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Obesity As An Expensive Social Problem: A Look At The Numbers

overweight female stomach strapped with measuring tap and lots of 100 dollar bills

It is no longer news that obesity causes health problems. Obesity increases a person’s risk of heart disease, stroke, diabetes, liver problems, some cancers, and sleep apnea. Structural stress on knees, hips, and the lower back cause excruciating pain and often require surgical repair.

Healthcare costs money. Surgical, lifestyle counseling and pharmaceutical prices continue to increase, costing health insurance companies, patients and the government exponentially more. So just how expensive is obesity in the United States?

HealthCare Costs And Obesity

According to the American Heart Association, obesity-related expenses put more stress on the health care system than smoking and alcoholism. Moreover, 9.1 percent of all adult’s medical costs are obesity-related.  

The cost of obesity to the healthcare system continues to increase. In 1998, obesity-related illnesses cost Americans $78 billion. In 2008, the cost was $147 billion. Though the American Heart Association does not account for inflation or the rise of health care costs outside of these numbers, obesity still requires a considerable amount of money to treat. Obesity-related treatments are now nearly 21 percent of all healthcare costs.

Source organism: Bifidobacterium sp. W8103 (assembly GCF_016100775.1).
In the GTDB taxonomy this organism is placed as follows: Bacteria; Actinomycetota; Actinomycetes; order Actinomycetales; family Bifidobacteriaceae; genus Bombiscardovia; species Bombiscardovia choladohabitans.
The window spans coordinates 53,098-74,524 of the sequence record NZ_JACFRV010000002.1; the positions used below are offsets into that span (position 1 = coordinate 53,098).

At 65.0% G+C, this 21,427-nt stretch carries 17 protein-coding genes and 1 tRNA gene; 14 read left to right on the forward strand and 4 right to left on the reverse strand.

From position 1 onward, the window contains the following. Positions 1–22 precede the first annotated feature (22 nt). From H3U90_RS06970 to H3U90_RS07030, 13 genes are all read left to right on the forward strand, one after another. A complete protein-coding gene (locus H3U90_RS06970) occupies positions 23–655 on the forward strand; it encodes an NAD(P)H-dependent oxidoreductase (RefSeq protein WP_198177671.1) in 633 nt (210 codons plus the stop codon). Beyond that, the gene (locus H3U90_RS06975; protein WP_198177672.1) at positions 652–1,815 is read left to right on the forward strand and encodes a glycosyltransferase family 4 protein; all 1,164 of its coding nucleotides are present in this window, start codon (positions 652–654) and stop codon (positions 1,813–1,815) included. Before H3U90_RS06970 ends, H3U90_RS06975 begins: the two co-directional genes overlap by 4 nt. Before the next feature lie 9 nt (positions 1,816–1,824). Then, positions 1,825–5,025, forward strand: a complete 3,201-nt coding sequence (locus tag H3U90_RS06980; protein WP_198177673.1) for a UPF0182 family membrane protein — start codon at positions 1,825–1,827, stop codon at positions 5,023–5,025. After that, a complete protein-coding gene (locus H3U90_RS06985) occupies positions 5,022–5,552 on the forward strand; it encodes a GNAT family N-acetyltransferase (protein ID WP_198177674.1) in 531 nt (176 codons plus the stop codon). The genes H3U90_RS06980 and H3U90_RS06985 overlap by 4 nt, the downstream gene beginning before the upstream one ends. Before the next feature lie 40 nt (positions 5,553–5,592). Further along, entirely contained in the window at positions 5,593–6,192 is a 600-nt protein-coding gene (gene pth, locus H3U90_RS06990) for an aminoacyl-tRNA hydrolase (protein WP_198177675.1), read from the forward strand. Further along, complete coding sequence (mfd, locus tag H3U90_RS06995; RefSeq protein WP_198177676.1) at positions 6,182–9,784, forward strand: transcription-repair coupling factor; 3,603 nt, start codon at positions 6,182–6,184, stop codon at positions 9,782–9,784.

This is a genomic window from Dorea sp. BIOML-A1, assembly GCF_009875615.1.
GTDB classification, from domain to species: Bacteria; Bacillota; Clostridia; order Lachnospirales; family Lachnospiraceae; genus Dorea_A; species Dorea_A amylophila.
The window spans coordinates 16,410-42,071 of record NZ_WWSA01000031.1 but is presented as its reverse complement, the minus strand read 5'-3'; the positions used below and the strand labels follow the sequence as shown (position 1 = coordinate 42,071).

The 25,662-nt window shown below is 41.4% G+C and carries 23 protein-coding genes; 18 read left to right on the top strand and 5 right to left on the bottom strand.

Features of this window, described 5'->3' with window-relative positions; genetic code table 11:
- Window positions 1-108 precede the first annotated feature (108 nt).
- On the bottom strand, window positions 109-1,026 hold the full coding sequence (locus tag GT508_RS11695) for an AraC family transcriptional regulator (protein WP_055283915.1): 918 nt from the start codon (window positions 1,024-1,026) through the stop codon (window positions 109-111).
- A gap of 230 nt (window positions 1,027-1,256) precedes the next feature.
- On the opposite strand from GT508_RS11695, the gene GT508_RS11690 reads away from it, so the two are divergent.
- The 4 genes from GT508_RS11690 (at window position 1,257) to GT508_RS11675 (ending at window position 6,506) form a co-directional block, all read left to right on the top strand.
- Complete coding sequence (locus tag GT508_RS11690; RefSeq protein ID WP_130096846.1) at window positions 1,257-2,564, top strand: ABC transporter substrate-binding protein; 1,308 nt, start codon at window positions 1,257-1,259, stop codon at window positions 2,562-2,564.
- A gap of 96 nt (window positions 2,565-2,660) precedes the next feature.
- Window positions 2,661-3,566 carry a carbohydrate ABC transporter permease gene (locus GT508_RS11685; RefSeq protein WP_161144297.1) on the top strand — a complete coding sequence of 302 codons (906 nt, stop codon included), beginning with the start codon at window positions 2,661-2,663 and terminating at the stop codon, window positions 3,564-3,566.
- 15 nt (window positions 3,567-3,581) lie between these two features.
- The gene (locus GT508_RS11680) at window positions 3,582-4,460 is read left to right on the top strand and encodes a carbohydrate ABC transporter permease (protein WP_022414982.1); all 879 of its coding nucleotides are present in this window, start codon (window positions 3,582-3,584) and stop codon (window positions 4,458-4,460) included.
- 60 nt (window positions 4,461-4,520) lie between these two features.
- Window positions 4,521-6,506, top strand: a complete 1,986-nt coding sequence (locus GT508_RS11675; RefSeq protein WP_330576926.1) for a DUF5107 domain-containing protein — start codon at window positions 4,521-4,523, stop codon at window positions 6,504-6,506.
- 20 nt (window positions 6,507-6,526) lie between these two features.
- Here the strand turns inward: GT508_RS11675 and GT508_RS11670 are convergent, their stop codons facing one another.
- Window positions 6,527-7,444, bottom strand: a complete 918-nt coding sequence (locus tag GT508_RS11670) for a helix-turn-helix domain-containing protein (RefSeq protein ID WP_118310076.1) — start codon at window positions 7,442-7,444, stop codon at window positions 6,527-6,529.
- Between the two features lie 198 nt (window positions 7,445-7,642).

The medical costs of obese men and women also differ significantly, impacting women who are making less, yet whose insurance companies often charge more to insure. A recent article in the Journal of Health Economics reported that obese women pay an extra $3,613 dollars a year in medical expenses, while obese men spend an additional $1,152.

Employment, Insurance And Obesity

In addition to increasing healthcare costs, obesity also causes more people to miss work, decreasing their ability to work, and increasing disability levels.  

According to economists at Duke University, obesity-related absenteeism costs $6.4 billion a year, with obese women taking more than nine extra days off each year. The economists also discovered that very obese workers are not as productive when they are at work, costing employers an additional $30 billion yearly in a phenomenon the economists call “presenteeism.”

Obesity also increases the premium rates people pay for disability, health and life insurance. Because of the way insurance works in the United States, obesity affects all people’s rates, not just those who are obese. The Affordable Healthcare Act gives employers the ability to charge obese employees more for their health insurance coverage.

These insurance concerns are also addressed by Medicare and Medicaid, the federally and state-funded insurance programs. Historically, low-income Americans have been disproportionately affected by obesity, though high levels of obesity now affects all demographic groups. Medicare and Medicaid costs also increase as the number of patients seeking obesity-related treatment increases.

Infrastructure And Obesity

Additional healthcare costs, higher insurance rates and lower levels of productivity due to illness may be the first things that come to mind when considering the costs of obesity. The growing number of obese people also affects our nation’s infrastructure and services.

Hospitals and offices may choose to replace wall-mounted toilets, in order to prevent damage to the bathrooms, and public transportation costs increase because buses use more gas to transport obese people. Cars now burn more than one million more gallons of gas a year, because of increased passenger weight.   

In nearly all aspects of our lives—work, insurance and even infrastructure—obesity drains the American budget. 

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